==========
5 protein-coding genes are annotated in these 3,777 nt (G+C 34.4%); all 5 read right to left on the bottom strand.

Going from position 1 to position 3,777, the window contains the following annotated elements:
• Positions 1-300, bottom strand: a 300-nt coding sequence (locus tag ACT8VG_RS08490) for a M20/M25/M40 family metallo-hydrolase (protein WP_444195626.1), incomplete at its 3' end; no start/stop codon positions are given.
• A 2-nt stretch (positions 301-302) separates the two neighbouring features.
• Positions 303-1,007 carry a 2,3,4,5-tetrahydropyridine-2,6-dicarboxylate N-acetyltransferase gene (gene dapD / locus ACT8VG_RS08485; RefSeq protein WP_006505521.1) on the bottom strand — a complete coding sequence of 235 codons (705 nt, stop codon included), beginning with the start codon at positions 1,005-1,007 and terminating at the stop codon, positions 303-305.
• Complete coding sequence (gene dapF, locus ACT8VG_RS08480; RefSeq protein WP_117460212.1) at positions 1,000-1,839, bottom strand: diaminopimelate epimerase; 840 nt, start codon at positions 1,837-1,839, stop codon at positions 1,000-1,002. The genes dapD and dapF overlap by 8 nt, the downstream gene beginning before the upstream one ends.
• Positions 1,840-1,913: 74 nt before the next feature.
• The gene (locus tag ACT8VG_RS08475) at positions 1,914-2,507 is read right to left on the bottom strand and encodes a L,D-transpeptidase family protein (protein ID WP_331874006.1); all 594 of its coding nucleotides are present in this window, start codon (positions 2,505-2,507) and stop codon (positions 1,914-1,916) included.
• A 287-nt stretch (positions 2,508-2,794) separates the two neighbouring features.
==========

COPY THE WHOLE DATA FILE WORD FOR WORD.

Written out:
5 protein-coding genes are annotated in these 3,777 nt (G+C 34.4%); all 5 read right to left on the bottom strand.

Going from position 1 to position 3,777, the window contains the following annotated elements:
• Positions 1-300, bottom strand: a 300-nt coding sequence (locus tag ACT8VG_RS08490) for a M20/M25/M40 family metallo-hydrolase (protein WP_444195626.1), incomplete at its 3' end; no start/stop codon positions are given.
• A 2-nt stretch (positions 301-302) separates the two neighbouring features.
• Positions 303-1,007 carry a 2,3,4,5-tetrahydropyridine-2,6-dicarboxylate N-acetyltransferase gene (gene dapD / locus ACT8VG_RS08485; RefSeq protein WP_006505521.1) on the bottom strand — a complete coding sequence of 235 codons (705 nt, stop codon included), beginning with the start codon at positions 1,005-1,007 and terminating at the stop codon, positions 303-305.
• Complete coding sequence (gene dapF, locus ACT8VG_RS08480; RefSeq protein WP_117460212.1) at positions 1,000-1,839, bottom strand: diaminopimelate epimerase; 840 nt, start codon at positions 1,837-1,839, stop codon at positions 1,000-1,002. The genes dapD and dapF overlap by 8 nt, the downstream gene beginning before the upstream one ends.
• Positions 1,840-1,913: 74 nt before the next feature.
• The gene (locus tag ACT8VG_RS08475) at positions 1,914-2,507 is read right to left on the bottom strand and encodes a L,D-transpeptidase family protein (protein ID WP_331874006.1); all 594 of its coding nucleotides are present in this window, start codon (positions 2,505-2,507) and stop codon (positions 1,914-1,916) included.
• A 287-nt stretch (positions 2,508-2,794) separates the two neighbouring features.